|1||London (Heathrow, Gatwick, City, Luton)||1,637,500||Swiss, British Airways, easyJet|
|2||Vienna||859,800||Swiss, Austrian Airlines, Niki|
|3||Berlin||853,000||Swiss, Air Berlin|
|4||Paris||716,700||Swiss, Air France|
|5||Düsseldorf||700,000||Swiss, Air Berlin, Lufthansa|
|8||Hamburg||612,100||Swiss, Air Berlin, Lufthansa|
|9||New York, (Newark Airport, JFK Airport)||586,100||Swiss, American Airlines, Delta Air Lines, United Airlines|
|Updated: 5 October 2013|
Swiss International Air Lines has an office on the property of Zurich Airport and in Kloten, consisting of the Alpha, Bravo, and Charlie buildings. Swiss World Cargo has its head office in the Alpha and Bravo buildings. Swiss Private Aviation has its head office in the Swiss complex. Swiss European Air Lines and Swiss AviationTraining, subsidiaries of Swiss, are also headquartered on the airport property.
Edelweiss Air has its head office in the Edelweiss Air Operations Center (OTC) on the airport grounds. gategroup has its head office on the airport property. Helvetic Airways has its head office on the grounds of the airport in Kloten. The corporate offices for Swissôtel are located in the Prioria Business Center on the property of Zurich Airport and in Kloten.
When Swissair existed, its head office was at Zurich Airport and in Kloten. The head office was in proximity to the main airport facilities. In 1985 Crossair was headquartered in Kloten.
The airport is served by the A51 motorway and other main roads, which provide access to the airport especially for the central and eastern Switzerland.
Zurich Airport railway station is located underneath the terminal. The station has frequent Zürich S-Bahn services on lines S2 and S16, plus direct InterRegio, InterCity and Eurocity services to Basel, Bern, Biel/Bienne, Brig, Geneva, Konstanz, Lausanne, Lucerne, Munich, Neuchâtel, Romanshorn, St. Gallen and Winterthur. There are some 10 trains per hour to Zürich Hauptbahnhof, Zürich's main city centre station, with a journey time of between 10 and 15 minutes. By changing trains at Hauptbahnhof, most other places in Switzerland can be reached in a few hours.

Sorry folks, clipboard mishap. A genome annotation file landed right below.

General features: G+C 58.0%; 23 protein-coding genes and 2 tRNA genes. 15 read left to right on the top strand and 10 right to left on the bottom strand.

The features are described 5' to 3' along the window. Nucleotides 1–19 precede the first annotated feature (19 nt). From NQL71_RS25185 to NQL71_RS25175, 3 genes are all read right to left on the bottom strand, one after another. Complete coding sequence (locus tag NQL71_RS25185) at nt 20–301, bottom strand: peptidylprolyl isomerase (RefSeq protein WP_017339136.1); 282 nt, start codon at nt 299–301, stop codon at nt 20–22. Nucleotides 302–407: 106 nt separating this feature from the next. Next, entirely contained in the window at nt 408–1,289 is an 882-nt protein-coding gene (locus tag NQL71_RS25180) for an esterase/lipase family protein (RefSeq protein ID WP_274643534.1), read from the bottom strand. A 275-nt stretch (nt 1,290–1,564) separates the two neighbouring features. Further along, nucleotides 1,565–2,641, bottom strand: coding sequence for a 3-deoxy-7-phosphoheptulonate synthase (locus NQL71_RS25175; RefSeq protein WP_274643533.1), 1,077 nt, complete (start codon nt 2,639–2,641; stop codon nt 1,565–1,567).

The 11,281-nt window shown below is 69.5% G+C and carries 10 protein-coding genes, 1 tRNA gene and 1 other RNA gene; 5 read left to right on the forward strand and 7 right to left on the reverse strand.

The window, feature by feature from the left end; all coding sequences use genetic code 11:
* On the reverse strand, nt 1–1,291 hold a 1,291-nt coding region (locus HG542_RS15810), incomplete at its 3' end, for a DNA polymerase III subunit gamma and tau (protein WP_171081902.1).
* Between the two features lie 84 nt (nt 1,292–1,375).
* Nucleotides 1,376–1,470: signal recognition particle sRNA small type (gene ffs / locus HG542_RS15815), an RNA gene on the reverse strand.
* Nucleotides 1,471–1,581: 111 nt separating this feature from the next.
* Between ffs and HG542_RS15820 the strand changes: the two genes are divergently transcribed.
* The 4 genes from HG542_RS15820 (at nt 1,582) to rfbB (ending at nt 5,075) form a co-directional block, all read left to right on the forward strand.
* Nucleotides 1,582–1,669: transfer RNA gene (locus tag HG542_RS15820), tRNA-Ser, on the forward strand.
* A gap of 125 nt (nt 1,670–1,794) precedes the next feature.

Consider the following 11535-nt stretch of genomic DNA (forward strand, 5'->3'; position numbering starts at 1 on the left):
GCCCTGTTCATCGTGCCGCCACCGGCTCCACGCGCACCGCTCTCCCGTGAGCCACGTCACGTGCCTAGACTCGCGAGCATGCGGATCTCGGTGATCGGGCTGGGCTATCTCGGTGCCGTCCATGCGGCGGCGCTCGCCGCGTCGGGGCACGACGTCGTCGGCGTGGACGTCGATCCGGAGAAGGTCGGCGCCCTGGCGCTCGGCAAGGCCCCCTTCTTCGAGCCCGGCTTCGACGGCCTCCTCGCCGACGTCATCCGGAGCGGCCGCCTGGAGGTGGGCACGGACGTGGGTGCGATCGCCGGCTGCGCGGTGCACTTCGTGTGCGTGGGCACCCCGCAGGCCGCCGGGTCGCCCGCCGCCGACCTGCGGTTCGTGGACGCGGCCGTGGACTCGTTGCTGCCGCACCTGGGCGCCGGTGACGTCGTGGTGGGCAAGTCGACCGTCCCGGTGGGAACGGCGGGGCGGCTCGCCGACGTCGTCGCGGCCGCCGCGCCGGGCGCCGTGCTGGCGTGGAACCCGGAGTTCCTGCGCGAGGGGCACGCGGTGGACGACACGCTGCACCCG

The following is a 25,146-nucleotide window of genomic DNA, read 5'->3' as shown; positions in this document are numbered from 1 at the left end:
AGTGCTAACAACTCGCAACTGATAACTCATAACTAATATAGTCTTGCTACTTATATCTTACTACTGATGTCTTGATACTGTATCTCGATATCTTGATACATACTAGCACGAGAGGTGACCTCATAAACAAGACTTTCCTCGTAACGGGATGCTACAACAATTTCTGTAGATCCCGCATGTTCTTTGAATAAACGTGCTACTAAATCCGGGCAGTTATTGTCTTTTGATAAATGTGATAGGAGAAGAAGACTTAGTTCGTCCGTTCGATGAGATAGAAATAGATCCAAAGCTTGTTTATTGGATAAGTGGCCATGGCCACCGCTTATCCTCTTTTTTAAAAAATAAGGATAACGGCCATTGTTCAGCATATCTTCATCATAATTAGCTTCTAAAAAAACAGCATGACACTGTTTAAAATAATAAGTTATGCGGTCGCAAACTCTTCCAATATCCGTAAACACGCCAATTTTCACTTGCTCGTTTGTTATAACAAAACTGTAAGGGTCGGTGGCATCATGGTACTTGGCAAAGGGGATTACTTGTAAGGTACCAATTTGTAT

Bus and tram
In front of the terminal is a regional bus station and the airport stop of the Stadtbahn Glattal, a light rail system. Both bus station and light rail stop provide service to destinations throughout the Glattal region that surrounds the airport, with the light rail stop being served by Zürich tram routes 10 and 12.
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- "GIS-ZH". Amt für Raumentwicklung Zürich. Retrieved April 24, 2011.
- "Corporate governance". Zurich-airport.com. Retrieved 2012-09-22.
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- American Aviation 3 August 1953 p35
- "New name for Zurich Airport". Lifestyle & Shopping Magazine (Winter 2009/2010) (Flughafen Zürich). p. 11. Retrieved 2013-06-18.
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- "Flight timetables search". Retrieved 5 November 2013.
- Nonstop From Switzerland Headed To McCarran « CBS Las Vegas. Lasvegas.cbslocal.com. Retrieved on 2013-09-07.
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- (German) Helvetic Airways - Flugplan ab Calvi. Helvetic.com (2013-05-19). Retrieved on 2013-09-07.
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- [dead link]
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- Turkish Airlines Cargo Winter Schedule
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- "Kloten." Ortspläne Schweiz. Retrieved on 2 October 2009.
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- "Map." Swiss World Cargo. Retrieved on 17 September 2011. "SWISS INTERNATIONAL AIR LINES AG 3TOPS GEBÄUDE ALPHA + BRAVO OBSTGARTENSTRASSE 25, 8302 KLOTEN ÜBERSICHTSPLAN"
- "Contact." Swiss Private Aviation. Retrieved on 12 January 2010. "Swiss PrivateAviation AG Obstgartenstr. 25 8058 Zürich-Airport Switzerland"
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- "Siutation Map." (Archive) Swiss AviationTraining. Retrieved on 17 September 2011.
- "Ground Map." (See image) Edelweiss Air. Retrieved on 17 September 2011.
- "Contact Us." gategroup. Retrieved on 17 September 2011. "Global and European Headquarters Balsberg, P.O. Box QV CH-8058 Zürich-Airport Switzerland"
- "Imprint." Helvetic Airways. Retrieved on 6 November 2009. "Helvetic Airways AG P.O. Box 250 CH-8058 Zurich Airport"
- "FULL TERMS AND CONDITIONS." (Archive) Swissôtel. Retrieved on 20 October 2012. "Swissôtel Hotels & Resorts, Balz-Zimmermannstr. 7, 8058 Zürich-Airport, CH. Registered number CH-020.3.925.568-2 "
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- "World Airline Directory." Flight International. 30 March 1985. 71." Retrieved on 17 June 2009. "Head Office: PO Box 630, CH-8058 Zurich Airport, Switzerland."
Media related to Zurich International Airport at Wikimedia Commons
- Official website
- Current weather for LSZH at NOAA/NWS
- Accident history for BSL at Aviation Safety Network